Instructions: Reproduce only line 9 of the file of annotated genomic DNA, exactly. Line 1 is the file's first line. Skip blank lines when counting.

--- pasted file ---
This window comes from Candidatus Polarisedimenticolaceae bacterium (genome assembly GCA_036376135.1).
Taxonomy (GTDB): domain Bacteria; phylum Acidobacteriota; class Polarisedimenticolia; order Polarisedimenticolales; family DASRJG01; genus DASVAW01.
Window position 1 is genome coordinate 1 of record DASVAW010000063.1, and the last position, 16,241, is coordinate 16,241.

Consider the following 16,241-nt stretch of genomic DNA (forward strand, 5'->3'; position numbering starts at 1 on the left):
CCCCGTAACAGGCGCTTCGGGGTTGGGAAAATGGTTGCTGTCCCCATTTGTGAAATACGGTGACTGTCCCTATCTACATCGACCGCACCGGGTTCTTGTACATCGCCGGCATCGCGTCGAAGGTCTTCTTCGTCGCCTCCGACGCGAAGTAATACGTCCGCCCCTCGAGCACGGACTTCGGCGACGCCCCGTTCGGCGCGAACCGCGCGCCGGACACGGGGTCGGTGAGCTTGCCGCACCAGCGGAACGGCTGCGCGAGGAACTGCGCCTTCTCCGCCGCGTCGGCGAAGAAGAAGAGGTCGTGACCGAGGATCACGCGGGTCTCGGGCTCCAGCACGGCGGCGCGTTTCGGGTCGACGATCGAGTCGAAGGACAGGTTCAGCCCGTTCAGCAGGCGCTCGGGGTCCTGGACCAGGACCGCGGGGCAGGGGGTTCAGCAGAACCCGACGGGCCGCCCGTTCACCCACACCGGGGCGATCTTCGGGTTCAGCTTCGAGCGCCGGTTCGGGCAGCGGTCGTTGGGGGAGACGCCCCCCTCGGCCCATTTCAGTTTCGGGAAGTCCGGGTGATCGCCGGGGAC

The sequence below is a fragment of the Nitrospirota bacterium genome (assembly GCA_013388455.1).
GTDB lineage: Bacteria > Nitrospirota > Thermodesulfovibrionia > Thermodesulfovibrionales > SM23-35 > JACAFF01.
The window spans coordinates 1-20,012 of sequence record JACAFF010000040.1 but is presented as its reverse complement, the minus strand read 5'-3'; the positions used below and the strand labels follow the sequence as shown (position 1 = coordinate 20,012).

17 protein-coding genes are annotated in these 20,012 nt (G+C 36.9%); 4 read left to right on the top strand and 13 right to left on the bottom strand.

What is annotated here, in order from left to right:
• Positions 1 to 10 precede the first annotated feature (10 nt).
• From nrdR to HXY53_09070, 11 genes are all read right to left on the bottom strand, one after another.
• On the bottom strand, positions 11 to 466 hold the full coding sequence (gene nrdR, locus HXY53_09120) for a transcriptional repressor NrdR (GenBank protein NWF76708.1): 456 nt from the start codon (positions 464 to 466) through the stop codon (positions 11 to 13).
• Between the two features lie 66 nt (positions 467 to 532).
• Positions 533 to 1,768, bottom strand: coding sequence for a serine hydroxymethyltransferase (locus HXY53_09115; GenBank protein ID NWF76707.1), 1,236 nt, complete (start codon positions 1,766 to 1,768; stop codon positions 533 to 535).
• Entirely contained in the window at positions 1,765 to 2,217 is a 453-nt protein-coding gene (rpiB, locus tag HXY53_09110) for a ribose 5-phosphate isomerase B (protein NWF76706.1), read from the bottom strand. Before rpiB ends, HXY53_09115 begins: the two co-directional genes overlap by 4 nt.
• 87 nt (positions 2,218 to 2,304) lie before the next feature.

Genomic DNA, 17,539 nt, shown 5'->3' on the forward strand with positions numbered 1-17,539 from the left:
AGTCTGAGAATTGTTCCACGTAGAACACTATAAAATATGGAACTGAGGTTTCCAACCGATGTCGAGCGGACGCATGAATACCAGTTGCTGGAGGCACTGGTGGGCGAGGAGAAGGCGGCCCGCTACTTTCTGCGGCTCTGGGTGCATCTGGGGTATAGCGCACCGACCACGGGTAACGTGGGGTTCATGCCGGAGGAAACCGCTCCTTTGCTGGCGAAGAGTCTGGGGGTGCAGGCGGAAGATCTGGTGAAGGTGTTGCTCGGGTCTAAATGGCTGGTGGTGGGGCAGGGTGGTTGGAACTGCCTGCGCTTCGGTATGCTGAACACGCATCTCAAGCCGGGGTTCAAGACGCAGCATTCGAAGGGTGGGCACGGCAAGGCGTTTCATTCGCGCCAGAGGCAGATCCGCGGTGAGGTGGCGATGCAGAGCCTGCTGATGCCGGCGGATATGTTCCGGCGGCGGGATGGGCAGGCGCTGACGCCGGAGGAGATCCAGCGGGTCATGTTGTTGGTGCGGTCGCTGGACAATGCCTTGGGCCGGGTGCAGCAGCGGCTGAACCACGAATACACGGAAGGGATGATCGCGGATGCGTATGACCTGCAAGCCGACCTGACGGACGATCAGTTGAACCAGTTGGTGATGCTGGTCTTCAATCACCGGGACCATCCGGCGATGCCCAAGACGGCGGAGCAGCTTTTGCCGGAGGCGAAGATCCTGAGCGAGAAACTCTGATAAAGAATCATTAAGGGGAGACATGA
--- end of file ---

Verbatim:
17 protein-coding genes are annotated in these 20,012 nt (G+C 36.9%); 4 read left to right on the top strand and 13 right to left on the bottom strand.